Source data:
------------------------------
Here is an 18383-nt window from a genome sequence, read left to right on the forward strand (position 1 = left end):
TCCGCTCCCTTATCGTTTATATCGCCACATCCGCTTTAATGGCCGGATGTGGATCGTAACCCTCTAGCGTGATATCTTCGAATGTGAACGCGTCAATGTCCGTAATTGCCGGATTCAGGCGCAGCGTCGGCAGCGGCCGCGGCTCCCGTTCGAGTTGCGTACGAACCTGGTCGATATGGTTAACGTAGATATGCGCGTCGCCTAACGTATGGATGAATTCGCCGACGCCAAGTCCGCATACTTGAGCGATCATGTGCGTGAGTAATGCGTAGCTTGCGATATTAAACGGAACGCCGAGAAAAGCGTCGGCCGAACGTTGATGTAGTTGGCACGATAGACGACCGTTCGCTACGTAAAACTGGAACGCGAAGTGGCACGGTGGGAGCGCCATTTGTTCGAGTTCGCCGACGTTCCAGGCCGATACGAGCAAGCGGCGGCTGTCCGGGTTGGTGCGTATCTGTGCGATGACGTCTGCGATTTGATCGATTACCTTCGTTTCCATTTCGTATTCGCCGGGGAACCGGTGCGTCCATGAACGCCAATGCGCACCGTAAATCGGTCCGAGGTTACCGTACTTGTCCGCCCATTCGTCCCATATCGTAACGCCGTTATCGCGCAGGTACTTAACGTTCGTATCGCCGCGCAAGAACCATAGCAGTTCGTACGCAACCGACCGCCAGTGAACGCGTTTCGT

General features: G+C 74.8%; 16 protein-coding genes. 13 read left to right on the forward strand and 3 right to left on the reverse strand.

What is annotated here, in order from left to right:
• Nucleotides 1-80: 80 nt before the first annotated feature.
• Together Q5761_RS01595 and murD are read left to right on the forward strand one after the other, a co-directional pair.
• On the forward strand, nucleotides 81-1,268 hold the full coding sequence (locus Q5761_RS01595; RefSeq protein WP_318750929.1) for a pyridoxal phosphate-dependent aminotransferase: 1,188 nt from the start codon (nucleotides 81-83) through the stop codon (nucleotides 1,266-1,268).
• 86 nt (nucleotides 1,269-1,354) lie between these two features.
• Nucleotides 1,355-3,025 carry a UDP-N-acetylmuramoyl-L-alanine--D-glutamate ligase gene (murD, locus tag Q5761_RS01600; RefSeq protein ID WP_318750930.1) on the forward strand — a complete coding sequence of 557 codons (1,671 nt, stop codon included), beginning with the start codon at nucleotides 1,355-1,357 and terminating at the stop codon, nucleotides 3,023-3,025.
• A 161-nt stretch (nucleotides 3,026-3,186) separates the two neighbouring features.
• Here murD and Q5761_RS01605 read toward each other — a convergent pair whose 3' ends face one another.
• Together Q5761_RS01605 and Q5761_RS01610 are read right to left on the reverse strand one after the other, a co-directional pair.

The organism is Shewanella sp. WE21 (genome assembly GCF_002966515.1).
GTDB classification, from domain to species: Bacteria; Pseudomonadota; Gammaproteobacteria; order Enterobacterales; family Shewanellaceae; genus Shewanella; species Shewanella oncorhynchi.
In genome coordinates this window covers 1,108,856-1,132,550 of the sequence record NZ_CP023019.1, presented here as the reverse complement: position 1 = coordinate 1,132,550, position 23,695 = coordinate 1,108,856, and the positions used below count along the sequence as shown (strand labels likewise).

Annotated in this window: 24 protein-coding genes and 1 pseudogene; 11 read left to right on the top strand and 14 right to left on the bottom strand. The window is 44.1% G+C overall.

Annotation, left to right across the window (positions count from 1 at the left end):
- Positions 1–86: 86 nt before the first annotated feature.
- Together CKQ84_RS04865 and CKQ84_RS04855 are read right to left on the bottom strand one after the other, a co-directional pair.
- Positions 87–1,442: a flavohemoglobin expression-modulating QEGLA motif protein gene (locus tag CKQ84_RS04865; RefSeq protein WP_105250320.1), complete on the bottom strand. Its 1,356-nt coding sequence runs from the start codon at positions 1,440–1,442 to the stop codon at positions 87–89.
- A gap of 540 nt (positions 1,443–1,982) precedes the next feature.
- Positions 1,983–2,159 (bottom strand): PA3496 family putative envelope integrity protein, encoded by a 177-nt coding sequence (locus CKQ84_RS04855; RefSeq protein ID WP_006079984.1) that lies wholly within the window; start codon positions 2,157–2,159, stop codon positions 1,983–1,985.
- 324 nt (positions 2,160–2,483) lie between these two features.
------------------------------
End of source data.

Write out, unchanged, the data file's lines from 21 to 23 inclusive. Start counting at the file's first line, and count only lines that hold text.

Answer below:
- A gap of 540 nt (positions 1,443–1,982) precedes the next feature.
- Positions 1,983–2,159 (bottom strand): PA3496 family putative envelope integrity protein, encoded by a 177-nt coding sequence (locus CKQ84_RS04855; RefSeq protein ID WP_006079984.1) that lies wholly within the window; start codon positions 2,157–2,159, stop codon positions 1,983–1,985.
- 324 nt (positions 2,160–2,483) lie between these two features.